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Increased environmental awareness has changed not only the way we live but the way we build and operate our communities. Everything from houses tucked into quiet suburbs to skyscrapers in bustling cities are being built with the environment in mind. Making use of natural light, having living rooftops to help reduce urban heat island effect and utilizing reclaimed water (“greywater”) are just a few of the ways we’re working to reduce our carbon footprint.

But it’s not just commercial buildings and houses that are making an impact. Animal shelters have joined the effort, either by building new, U.S. Green Building Council LEED Certified facilities or making improvements to existing facilities to make them more eco-friendly. Upgraded ventilation systems are more energy-efficient and can help mitigate the spread of contagious illnesses like kennel cough, sealed concrete flooring can help prevent the growth of bacteria, and natural light saves electricity and provides a more calming setting for animals and humans alike. Check out how animal shelters are incorporating these and other eco-friendly methods as part of their effort to help save animals and the planet!

1. Friends for Life Animal Rescue and Adoption Organization

How These 3 Animal Shelters Are Helping Homeless Animals and the EnvironmentFriends for Life Animal Rescue and Adoption Organization/Facebook

The Friends For Life shelter in Houston, Texas has been saving lives since 2002. In 2012, they decided to “go green” in an effort to help provide a healthier environment for animals and shelter workers. Their new LEED certified design benefits animals and the planet by combining eco-friendly features with those that help reduce stress in animals.

All of the kennels have individual air flow vents and were designed to reduce noise, creating an environment that’s healthier – both physically and mentally – for the animals. And natural light in every room not only reduces energy costs but helps create a calmer, home-like setting for animals, shelter staff, and visitors.

2. Humane Society Silicon Valley

How These 3 Animal Shelters Are Helping Homeless Animals and the EnvironmentHumane Society Silicon Valley/Facebook

Since 1929, the Humane Society of Silicon Valley has been helping save animals in California’s Silicon Valley.  When it was time to build a new shelter, their efforts to go green were worked into every detail. The decision to use an existing industrial site prevented the disruption of natural habitats and reusing concrete from the old building helped reduce construction waste.

To reduce water usage, they replaced the grass in their dog park with artificial turf, used native plants that thrive in drier climates, and installed an innovative system that collects and cleans rain water for future use. Their successful reduction efforts even led to the shelter being a recipient of the Silicon Valley Water Conservation Award in 2010. Electric usage is reduced by the use of solar panels, which generate almost half of their electricity, and abundant natural light that also creates a happier environment for animals and humans.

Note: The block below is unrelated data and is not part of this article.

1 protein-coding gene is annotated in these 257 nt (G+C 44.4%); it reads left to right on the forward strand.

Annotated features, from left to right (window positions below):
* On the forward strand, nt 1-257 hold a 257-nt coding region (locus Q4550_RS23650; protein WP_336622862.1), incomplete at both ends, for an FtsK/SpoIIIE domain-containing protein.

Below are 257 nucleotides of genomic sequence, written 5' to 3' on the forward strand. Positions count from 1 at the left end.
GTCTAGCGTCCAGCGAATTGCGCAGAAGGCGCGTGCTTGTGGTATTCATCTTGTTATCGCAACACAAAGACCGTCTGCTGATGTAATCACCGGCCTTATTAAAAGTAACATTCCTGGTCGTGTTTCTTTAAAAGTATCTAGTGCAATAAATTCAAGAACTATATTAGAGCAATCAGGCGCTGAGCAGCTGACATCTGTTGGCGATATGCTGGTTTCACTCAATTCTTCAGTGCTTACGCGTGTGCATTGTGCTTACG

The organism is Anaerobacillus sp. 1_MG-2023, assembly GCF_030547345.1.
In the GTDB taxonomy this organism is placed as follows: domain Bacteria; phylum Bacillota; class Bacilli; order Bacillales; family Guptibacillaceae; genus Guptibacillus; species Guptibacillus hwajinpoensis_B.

3. Sacramento County Animal Care

How These 3 Animal Shelters Are Helping Homeless Animals and the EnvironmentSacramento County Animal Care/Facebook



In 2009, Sacramento County’s replaced their 40-year-old shelter with a new building that incorporates a number of environmentally-friendly elements. They made sure the new building site would not disrupt the habitat of any endangered species and reduced soil erosion during construction through the use of a sedimentation control plan.

Inside the building, energy-efficient efficient heating and cooling units, increased ventilation and low- to no-VOC materials all create a healthier indoor environment.  Outside, you’ll find bike racks and preferred parking spots for low- and no-emission vehicles to encourage alternate methods of transportation to the shelter. Water-efficient landscaping using native and adapted plants has reduced their water use by an impressive 40 percent. A public dog park placed outside the shelter completes the package by engaging the community and encouraging people to visit the shelter.

Going “Green” is Easier Than You Think

We realize every shelter isn’t able to go out and construct a new building, but there are still plenty of cost-effective ways to help the environment. Even small changes can make a huge impact on the environment – and help shelters save money in the long-run.

  • A lot of what we throw away can be either recycled or composted; implementing recycling and compost programs help reduce the amount of waste going to landfills.
  • Using “green” or eco-friendly cleaning products as much as possible prevents contamination of our precious water resources and is healthier for animals and shelter workers.
  • Plants are great for the air and help interior and exterior areas feel more inviting. Incorporating native plants and shrubs that require little watering can help decrease a shelter’s water bill while maintaining a welcoming atmosphere.
  • Take advantage of existing natural light to help reduce electricity usage. The installation of dimmable lights in animal care areas can also save electricity while creating a calmer nighttime environment for animals.

Lead image source: Friends for Life Animal Rescue and Adoption Organization/Facebook